Michael Gove and Vince Cable support religious selection limit in admissions at proposed new Catholic faith school

March 30, 2012

The Accord Coalition has welcomed the support offered by the Secretary of State for Education, The Rt Hon Michael Gove MP, and his Cabinet colleague, the Secretary of State for Business, Innovation and Skills, The Rt Hon Vincent Cable MP, for a proposed new voluntary aided Catholic school to only select up to half of its pupils on religious grounds.

Currently, most faith schools, including all state maintained Catholic schools, can select all of their pupils on the grounds of religion if oversubscribed. However, after the current coalition Government was formed in 2010 a new policy was made that all new Academy faith schools that did not replace a pre-existing state maintained faith school would only be able to select up to half of their pupils on the basis of religion.

However, in response to a proposal in his Twickenham constituency for a new voluntary aided Catholic school, Vince Cable has written to Michael Gove MP suggesting that the new school also only select half of it pupils on religious grounds. In his letter of reply Mr Gove supported this move, stating that:

“…the proposals are for a school to be a voluntary aided school within the local authority’s remit. As you know, that means that the school will be able to admit pupils on the grounds of faith, but the 50% non-faith provision for the school’s admissions will not apply. The suggestion that the school takes on a similar provision voluntarily seems very sensible to me, and I would welcome such a move”.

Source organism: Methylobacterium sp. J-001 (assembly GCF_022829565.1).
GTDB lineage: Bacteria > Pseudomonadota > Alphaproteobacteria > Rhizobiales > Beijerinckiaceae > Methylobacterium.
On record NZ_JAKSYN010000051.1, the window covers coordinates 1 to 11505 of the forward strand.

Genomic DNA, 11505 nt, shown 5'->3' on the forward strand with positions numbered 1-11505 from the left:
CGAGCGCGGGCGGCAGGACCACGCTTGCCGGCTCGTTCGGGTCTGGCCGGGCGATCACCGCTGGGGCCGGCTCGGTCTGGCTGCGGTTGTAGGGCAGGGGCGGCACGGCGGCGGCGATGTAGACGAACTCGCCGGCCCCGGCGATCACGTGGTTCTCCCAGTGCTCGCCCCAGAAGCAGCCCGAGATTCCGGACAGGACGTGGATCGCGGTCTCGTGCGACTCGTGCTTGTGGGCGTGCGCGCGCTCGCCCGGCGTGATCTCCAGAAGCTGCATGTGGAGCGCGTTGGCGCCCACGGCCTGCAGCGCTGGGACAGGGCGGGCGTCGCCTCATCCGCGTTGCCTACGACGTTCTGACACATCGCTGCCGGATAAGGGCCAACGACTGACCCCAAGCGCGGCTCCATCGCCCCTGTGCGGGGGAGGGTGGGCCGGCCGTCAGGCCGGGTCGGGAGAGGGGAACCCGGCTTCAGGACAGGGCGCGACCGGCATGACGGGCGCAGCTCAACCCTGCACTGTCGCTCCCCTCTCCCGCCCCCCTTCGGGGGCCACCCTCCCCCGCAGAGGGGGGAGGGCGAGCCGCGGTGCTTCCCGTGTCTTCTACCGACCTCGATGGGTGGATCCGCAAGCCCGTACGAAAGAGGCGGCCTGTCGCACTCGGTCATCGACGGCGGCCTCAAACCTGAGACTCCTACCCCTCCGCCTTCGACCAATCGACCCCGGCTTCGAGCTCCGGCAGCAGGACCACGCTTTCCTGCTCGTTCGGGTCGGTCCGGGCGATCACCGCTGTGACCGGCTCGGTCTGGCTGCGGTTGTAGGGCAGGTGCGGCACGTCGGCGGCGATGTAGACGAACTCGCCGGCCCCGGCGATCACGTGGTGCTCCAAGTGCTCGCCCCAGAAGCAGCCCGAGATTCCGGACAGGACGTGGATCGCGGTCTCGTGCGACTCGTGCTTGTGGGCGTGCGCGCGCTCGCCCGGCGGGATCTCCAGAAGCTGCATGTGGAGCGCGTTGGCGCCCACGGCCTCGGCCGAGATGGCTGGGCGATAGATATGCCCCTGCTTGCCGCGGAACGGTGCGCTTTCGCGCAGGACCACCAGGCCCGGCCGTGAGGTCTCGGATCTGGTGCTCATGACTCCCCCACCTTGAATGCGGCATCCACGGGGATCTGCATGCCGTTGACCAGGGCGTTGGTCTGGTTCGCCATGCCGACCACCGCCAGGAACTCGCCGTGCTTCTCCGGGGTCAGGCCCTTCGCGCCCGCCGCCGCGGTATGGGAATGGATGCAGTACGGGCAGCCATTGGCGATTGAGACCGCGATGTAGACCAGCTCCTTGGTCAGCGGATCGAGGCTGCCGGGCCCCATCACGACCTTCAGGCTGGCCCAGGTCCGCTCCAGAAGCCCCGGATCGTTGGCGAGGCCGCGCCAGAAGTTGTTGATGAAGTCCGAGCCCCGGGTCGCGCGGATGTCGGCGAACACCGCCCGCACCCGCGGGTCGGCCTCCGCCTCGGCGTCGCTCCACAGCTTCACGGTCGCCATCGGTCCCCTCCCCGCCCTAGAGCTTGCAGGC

Chair of the Accord Coalition, Rabbi Dr Jonathan Romain MBE said, ‘Although no state funded school should discriminate on the grounds of religion, we are encouraged that both the Secretary of State for Education and his Cabinet colleague would welcome the 50% religious selection limit to be extended, albeit voluntarily, to the voluntary aided faith school sector.

‘The freedom that faith schools have to discriminate in the selection of pupils on religious grounds has long passed its ‘sell by’ date. The signal being provided by two such senior Government Ministers should send out a powerful message that such religious discrimination is increasingly viewed as an outmoded and unwelcome practice on its way out.

‘In the meantime however, we hope that that Church authorities, including the Catholic Archdiocese of Southwark, will take on board the 50% suggestion, and ensure that half of the places in any of their new schools will serve members of the local community, regardless of their beliefs.’



The proposed new voluntary aided Catholic school is being opposed by the Richmond Inclusive Schools Campaign, which has been endorsed by the Accord Coalition and wants all new schools in the local borough to be open to all, regardless of religious belief or practice: http://www.richmondinclusiveschools.org.uk/.

An article on this story has also appeared to today’s edition of the Times Educational Supplement at http://www.tes.co.uk/article.aspx?storycode=6202903

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